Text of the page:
Some organisms have evolved to mimic more dangerous things so that predators will avoid them: harmless snakes display venomous snakes’ colour patterns, and some flies look like bees.
This trick is called Batesian mimicry – and while most of the examples we know about are visual, it can be done with sound, scent, and other senses as well.
An international team of researchers has found a rare case of sound-based mimicry in bats. The bats buzz like hornets to drive away predatory owls. Bat-esian mimicry, if you will.
According to the researchers, who have described their findings in a paper in Current Biology, it’s the first-known example of acoustic mimicry in a mammal. It’s also the first time a mammal has been found to be imitating an insect.
The research centres around the greater mouse-eared bat (Myotis myotis), which is native to much of southern Europe and the Middle East – from Portugal, all the way to Turkey and Israel. These bats are predated on by a variety of owls.
Co-author Danilo Russo, a researcher at Università degli Studi di Napoli Federico II, Italy, says that years ago he noticed the bats’ mimicry while he was conducting field research using mist nets.
“When we handled the bats to take them out of the net or process them, they invariably buzzed like wasps,” says Russo.
The researchers thought it was a strange distress call and have only recently decided to investigate it properly.
First, they compared sound recordings of the bats to recordings of four local wasps, bees and hornets (hymenopteran insects), and found several similarities. These similarities became more pronounced when the researchers considered sounds that are only detected in owls’ hearing ranges.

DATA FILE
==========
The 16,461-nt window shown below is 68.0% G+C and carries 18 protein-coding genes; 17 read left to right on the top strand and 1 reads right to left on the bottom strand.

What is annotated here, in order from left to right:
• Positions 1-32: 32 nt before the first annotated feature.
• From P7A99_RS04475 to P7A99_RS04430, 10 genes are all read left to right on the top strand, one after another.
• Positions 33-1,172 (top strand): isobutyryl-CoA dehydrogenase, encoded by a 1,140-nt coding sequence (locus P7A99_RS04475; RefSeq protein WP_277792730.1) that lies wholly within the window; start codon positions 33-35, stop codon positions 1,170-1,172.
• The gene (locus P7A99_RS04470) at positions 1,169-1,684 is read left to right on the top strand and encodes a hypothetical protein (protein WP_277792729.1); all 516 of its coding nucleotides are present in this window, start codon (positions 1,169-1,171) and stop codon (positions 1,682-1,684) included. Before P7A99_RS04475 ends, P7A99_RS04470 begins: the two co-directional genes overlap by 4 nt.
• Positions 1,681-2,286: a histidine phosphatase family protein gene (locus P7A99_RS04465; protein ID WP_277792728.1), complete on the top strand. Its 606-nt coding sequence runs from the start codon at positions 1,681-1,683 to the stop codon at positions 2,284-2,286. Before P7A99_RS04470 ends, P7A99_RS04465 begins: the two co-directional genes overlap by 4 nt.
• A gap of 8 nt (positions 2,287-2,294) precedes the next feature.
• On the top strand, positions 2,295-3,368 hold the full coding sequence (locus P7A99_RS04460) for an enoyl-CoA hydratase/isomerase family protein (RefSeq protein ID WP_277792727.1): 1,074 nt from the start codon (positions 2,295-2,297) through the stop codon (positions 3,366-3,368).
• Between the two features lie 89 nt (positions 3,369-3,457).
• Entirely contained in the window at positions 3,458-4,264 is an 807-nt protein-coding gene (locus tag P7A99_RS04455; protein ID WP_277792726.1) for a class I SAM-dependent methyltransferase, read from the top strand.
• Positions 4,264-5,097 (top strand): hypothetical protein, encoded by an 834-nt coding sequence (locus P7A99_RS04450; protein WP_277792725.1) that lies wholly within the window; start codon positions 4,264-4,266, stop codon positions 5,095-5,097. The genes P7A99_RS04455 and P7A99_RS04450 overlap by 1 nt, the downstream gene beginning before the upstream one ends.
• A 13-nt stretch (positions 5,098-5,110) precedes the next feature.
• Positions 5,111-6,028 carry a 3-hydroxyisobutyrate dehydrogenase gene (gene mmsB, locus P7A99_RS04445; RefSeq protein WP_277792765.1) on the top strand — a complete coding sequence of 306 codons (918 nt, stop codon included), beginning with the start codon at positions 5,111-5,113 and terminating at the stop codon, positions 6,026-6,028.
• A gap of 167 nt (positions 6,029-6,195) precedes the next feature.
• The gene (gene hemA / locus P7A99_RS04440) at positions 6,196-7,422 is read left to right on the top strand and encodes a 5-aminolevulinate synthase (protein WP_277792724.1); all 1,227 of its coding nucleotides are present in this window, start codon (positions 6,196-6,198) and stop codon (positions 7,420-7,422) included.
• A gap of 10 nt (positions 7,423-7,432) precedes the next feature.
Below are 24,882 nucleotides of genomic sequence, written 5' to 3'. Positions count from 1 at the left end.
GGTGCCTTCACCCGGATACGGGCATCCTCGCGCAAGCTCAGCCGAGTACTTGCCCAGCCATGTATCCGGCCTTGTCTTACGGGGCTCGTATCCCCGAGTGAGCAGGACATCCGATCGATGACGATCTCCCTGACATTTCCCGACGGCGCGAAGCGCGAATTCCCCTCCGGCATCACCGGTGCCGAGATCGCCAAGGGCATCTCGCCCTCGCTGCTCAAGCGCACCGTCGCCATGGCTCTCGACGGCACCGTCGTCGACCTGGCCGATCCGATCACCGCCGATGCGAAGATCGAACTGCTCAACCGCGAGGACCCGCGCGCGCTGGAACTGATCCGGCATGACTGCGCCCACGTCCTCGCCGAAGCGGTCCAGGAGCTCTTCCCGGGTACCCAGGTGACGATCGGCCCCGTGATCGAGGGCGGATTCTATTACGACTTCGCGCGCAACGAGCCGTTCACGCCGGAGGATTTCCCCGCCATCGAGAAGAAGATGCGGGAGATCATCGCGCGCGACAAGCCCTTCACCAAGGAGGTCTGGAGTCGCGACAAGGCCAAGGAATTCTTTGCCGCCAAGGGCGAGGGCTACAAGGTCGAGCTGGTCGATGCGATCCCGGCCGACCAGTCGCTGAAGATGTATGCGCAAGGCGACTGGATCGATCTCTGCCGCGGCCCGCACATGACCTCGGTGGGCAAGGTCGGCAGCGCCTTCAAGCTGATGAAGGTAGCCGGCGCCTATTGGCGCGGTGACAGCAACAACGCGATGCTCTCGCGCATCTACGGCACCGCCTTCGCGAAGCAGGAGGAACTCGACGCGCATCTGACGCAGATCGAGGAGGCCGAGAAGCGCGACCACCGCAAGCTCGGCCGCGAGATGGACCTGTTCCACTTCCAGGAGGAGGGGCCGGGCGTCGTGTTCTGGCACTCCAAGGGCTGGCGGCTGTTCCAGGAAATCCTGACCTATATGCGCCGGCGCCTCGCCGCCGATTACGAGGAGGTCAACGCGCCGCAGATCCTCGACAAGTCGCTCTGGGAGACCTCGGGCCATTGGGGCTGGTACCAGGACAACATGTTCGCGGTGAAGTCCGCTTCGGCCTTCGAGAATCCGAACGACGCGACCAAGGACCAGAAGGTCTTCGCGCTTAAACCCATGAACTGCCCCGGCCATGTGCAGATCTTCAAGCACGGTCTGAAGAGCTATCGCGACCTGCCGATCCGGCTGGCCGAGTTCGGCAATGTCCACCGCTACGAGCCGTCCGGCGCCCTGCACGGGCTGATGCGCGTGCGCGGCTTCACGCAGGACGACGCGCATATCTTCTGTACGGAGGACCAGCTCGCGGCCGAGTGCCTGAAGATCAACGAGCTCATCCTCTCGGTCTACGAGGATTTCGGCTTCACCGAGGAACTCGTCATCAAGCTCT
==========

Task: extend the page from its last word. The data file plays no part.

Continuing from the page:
Then, they played the bat buzzes to 16 captive owls (eight barn owls and eight tawny owls) in turn, to see what they would do. Eight of the owls – four from each species – had been bred in captivity, while the other half were wild animals, and thus probably had “experience” of hymenopterans.
Each owl behaved differently, but they all consistently moved away from the speaker emitting the bat noises, and experienced owls moved slightly further. Conversely, when played a control noise that didn’t mimic hymenopterans, the owls approached the speaker to investigate it.
Russo says that while they don’t have the data to prove that stinging insects attack owls, it’s likely they do. In general, he adds, birds avoid nesting in trees that are already occupied by bees, wasps or hornets.
In their paper, the researchers also point out that other bat species buzz too, so this might not be a unique tactic.
“It is somewhat surprising that owls represent the evolutionary pressure shaping acoustic behaviour in bats in response to unpleasant experiences owls have with stinging insects,” says Russo.
“It is just one of the endless examples of the beauty of evolutionary processes!”
Ellen Phiddian is a science journalist at Cosmos. She has a BSc (Honours) in chemistry and science communication, and an MSc in science communication, both from the Australian National University.
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